Alumni Research

August 31, 2017 at 1:53 pm

Terman, Welser, Anderson Present on Appalachia at Annual Meeting

cover of program for the 2017 annual meeting of the Rural Sociological Society, "Rural Peoples in a Volatile World"

Dr. Rachel Terman, Assistant Professor of Sociology at Ohio University, presented “Obstacles and Opportunities in Appalachia” with colleagues Dr. Ted Welser, Associate Professor of Sociology, Dr. Cynthia Anderson, Professor of Sociology, and alum Jacklyn Hockenberry ’17 M.A. Sociology, at the 80th Annual Meeting of the Rural Sociological Society in July.

The topic of the meeting this year was Rural Peoples in a Volatile World: Disruptive Agents and Adaptive Strategies, with focus on the ways in which rural peoples cope with a wide range of disruptive events, whether economic downturns, severe storms and droughts (e.g. climate change), the arrival of outside investors, or wars. The strategies for coping vary by class and other related disadvantages, making some people much more vulnerable to the deliberate machinations of elites as well as to the almost random turns of events like storms and droughts.

The Rural Sociological Society is a professional social science association that promotes the generation, application, and dissemination of sociological knowledge. The society seeks to enhance the quality of rural life, communities, and the environment.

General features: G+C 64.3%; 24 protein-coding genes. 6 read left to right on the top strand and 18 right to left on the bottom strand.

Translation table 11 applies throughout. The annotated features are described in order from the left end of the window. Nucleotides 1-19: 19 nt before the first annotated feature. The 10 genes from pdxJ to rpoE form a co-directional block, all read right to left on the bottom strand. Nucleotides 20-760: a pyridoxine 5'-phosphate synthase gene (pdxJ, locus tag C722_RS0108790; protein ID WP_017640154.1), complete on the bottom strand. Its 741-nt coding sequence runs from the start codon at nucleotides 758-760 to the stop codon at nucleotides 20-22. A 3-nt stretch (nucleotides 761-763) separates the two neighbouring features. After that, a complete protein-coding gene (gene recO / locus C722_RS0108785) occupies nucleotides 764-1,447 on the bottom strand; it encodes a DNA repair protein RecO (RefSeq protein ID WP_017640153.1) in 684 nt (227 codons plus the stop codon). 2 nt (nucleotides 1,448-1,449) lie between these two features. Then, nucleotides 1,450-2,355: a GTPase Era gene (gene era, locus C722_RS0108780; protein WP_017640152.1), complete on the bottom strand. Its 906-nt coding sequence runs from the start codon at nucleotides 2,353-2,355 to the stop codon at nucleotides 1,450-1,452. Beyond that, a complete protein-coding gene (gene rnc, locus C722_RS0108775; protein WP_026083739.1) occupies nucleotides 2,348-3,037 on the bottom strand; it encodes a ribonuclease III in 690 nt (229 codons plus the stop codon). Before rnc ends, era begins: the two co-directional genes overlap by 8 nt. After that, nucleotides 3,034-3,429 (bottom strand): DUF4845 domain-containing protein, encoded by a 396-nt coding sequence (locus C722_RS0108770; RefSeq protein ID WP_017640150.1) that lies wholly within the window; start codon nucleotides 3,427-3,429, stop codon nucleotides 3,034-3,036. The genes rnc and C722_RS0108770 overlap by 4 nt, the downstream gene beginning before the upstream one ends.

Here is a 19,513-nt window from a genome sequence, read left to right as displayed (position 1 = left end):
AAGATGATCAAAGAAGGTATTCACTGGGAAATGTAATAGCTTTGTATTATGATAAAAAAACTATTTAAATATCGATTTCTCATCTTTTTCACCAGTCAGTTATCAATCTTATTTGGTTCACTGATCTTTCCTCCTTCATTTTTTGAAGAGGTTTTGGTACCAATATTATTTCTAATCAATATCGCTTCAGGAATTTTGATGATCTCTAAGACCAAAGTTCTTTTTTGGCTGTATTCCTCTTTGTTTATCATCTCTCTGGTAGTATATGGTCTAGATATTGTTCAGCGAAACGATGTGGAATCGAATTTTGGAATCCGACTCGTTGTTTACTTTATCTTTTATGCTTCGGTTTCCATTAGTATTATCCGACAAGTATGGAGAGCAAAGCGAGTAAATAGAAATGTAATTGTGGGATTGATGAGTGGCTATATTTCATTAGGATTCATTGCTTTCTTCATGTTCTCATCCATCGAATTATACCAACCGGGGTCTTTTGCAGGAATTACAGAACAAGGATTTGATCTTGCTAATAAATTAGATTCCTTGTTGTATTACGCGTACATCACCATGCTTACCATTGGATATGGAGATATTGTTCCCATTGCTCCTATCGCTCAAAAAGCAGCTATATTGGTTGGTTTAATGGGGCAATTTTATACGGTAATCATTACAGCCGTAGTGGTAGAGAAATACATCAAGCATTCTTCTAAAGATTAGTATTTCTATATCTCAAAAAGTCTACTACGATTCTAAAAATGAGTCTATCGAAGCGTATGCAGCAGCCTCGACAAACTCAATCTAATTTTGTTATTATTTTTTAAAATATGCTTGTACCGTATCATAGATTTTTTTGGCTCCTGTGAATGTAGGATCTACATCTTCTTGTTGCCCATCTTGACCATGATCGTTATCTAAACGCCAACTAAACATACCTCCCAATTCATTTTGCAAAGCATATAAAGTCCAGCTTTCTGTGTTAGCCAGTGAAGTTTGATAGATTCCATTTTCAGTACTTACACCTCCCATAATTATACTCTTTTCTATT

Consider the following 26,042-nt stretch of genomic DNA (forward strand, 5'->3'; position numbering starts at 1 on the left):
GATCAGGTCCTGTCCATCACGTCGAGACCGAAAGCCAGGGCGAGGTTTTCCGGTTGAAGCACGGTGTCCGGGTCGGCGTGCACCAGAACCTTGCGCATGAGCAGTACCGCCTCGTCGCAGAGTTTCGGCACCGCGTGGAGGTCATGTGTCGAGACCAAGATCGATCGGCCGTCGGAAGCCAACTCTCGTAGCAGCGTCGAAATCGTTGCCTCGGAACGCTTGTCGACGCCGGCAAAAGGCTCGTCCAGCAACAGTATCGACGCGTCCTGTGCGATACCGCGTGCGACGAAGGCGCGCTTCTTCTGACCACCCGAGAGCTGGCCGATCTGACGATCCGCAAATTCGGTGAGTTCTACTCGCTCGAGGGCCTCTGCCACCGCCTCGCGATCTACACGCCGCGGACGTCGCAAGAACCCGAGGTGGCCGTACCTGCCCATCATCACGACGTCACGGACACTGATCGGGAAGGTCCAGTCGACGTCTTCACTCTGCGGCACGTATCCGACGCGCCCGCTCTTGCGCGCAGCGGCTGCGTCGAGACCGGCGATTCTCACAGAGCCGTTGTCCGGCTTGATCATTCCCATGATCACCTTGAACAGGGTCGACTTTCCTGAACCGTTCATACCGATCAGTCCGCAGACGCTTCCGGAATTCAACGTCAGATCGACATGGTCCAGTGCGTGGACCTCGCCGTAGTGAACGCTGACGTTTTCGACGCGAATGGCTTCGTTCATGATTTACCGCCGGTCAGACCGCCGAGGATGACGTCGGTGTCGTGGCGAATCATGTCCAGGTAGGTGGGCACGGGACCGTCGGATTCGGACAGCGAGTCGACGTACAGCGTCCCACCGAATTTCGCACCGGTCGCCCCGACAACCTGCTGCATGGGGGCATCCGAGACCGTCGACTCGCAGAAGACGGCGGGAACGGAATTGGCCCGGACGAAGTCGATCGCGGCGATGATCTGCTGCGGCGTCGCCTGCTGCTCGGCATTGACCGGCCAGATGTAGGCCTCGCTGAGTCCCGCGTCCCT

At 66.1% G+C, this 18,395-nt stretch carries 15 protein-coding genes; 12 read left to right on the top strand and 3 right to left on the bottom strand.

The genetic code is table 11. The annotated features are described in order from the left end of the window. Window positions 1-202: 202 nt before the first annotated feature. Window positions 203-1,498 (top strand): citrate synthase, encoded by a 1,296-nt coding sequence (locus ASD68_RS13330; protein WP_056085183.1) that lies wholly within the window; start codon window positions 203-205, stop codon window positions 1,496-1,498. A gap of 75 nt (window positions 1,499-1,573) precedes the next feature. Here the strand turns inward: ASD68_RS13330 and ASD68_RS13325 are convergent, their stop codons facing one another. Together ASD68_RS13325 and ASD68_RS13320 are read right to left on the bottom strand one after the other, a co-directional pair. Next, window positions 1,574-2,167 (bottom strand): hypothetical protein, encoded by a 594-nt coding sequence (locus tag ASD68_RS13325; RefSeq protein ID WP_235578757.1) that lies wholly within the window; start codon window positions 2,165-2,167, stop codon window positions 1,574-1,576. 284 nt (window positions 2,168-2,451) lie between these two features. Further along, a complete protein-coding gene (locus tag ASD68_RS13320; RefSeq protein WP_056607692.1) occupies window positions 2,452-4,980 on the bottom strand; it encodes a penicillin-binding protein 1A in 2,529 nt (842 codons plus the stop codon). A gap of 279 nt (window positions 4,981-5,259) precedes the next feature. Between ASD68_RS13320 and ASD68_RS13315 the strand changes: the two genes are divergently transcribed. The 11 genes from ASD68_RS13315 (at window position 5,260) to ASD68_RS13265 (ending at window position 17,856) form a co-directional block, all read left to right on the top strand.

page from annual meeting program for July 28 with presentation title highlighted "Obstacles and Opportunities in Appalachia"

Abstract: Our research examines migration trends in Appalachia. We are interested in the social, economic and spatial factors that contribute to patterns of durable disadvantage and mobility, both upward and downward. This project extends work done by Jacklyn Hockenberry for her master’s degree in sociology. We use county level data from the American Community Survey and the U.S. Census Bureau to examine how attributes of counties that people move from are related to the attributes of the counties they move to. Preliminary results suggest that county level attributes like Appalachian region, distressed county status, employment rate, and education rate all describe a pattern of durable disadvantage in Appalachian states: migrating from a disadvantaged county increases the likelihood of moving to a distressed county. We find evidence of upward mobility from work age migrants who are less likely to move into a disadvantaged county; however, if the worker hails from an Appalachian county they are more likely to move into disadvantage. Finally, we consider the role of the county within the network of county migrations. Most notably, we find that emigrating from highly central counties reinforces durable advantage while migrants from isolated counties (with no measured in-migration) are more likely to migrate to a disadvantaged county. We conclude by considering directions for further research.

Our research is important for understanding the exacerbating components of distress in Appalachian counties as well as pathways for upward mobility of people who reside in these counties. Furthermore, the results provide insights into how distressed communities are connected by migration, which may be helpful in identifying opportunities for community development.

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